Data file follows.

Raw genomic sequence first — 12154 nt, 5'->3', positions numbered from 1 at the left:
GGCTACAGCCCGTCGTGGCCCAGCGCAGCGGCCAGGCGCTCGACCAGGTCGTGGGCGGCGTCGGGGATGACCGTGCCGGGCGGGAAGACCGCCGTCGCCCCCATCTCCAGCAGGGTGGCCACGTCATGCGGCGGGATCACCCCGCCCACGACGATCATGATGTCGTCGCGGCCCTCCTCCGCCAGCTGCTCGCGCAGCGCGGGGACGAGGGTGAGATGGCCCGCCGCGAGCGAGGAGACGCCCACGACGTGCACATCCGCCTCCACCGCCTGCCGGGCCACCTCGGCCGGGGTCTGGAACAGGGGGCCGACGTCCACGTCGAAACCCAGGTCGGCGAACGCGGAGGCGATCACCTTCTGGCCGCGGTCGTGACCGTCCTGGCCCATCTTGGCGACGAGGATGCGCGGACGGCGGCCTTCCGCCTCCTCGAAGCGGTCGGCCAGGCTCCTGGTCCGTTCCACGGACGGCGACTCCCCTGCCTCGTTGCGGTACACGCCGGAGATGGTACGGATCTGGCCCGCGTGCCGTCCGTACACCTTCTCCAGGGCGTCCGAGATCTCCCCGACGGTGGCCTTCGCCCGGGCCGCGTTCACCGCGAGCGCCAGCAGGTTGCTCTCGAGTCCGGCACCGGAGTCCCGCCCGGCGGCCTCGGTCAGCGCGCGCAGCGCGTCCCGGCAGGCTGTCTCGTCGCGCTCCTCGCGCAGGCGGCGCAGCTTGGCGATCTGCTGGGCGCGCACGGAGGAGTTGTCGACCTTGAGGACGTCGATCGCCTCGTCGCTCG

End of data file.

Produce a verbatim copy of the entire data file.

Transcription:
Raw genomic sequence first — 12154 nt, 5'->3', positions numbered from 1 at the left:
GGCTACAGCCCGTCGTGGCCCAGCGCAGCGGCCAGGCGCTCGACCAGGTCGTGGGCGGCGTCGGGGATGACCGTGCCGGGCGGGAAGACCGCCGTCGCCCCCATCTCCAGCAGGGTGGCCACGTCATGCGGCGGGATCACCCCGCCCACGACGATCATGATGTCGTCGCGGCCCTCCTCCGCCAGCTGCTCGCGCAGCGCGGGGACGAGGGTGAGATGGCCCGCCGCGAGCGAGGAGACGCCCACGACGTGCACATCCGCCTCCACCGCCTGCCGGGCCACCTCGGCCGGGGTCTGGAACAGGGGGCCGACGTCCACGTCGAAACCCAGGTCGGCGAACGCGGAGGCGATCACCTTCTGGCCGCGGTCGTGACCGTCCTGGCCCATCTTGGCGACGAGGATGCGCGGACGGCGGCCTTCCGCCTCCTCGAAGCGGTCGGCCAGGCTCCTGGTCCGTTCCACGGACGGCGACTCCCCTGCCTCGTTGCGGTACACGCCGGAGATGGTACGGATCTGGCCCGCGTGCCGTCCGTACACCTTCTCCAGGGCGTCCGAGATCTCCCCGACGGTGGCCTTCGCCCGGGCCGCGTTCACCGCGAGCGCCAGCAGGTTGCTCTCGAGTCCGGCACCGGAGTCCCGCCCGGCGGCCTCGGTCAGCGCGCGCAGCGCGTCCCGGCAGGCTGTCTCGTCGCGCTCCTCGCGCAGGCGGCGCAGCTTGGCGATCTGCTGGGCGCGCACGGAGGAGTTGTCGACCTTGAGGACGTCGATCGCCTCGTCGCTCG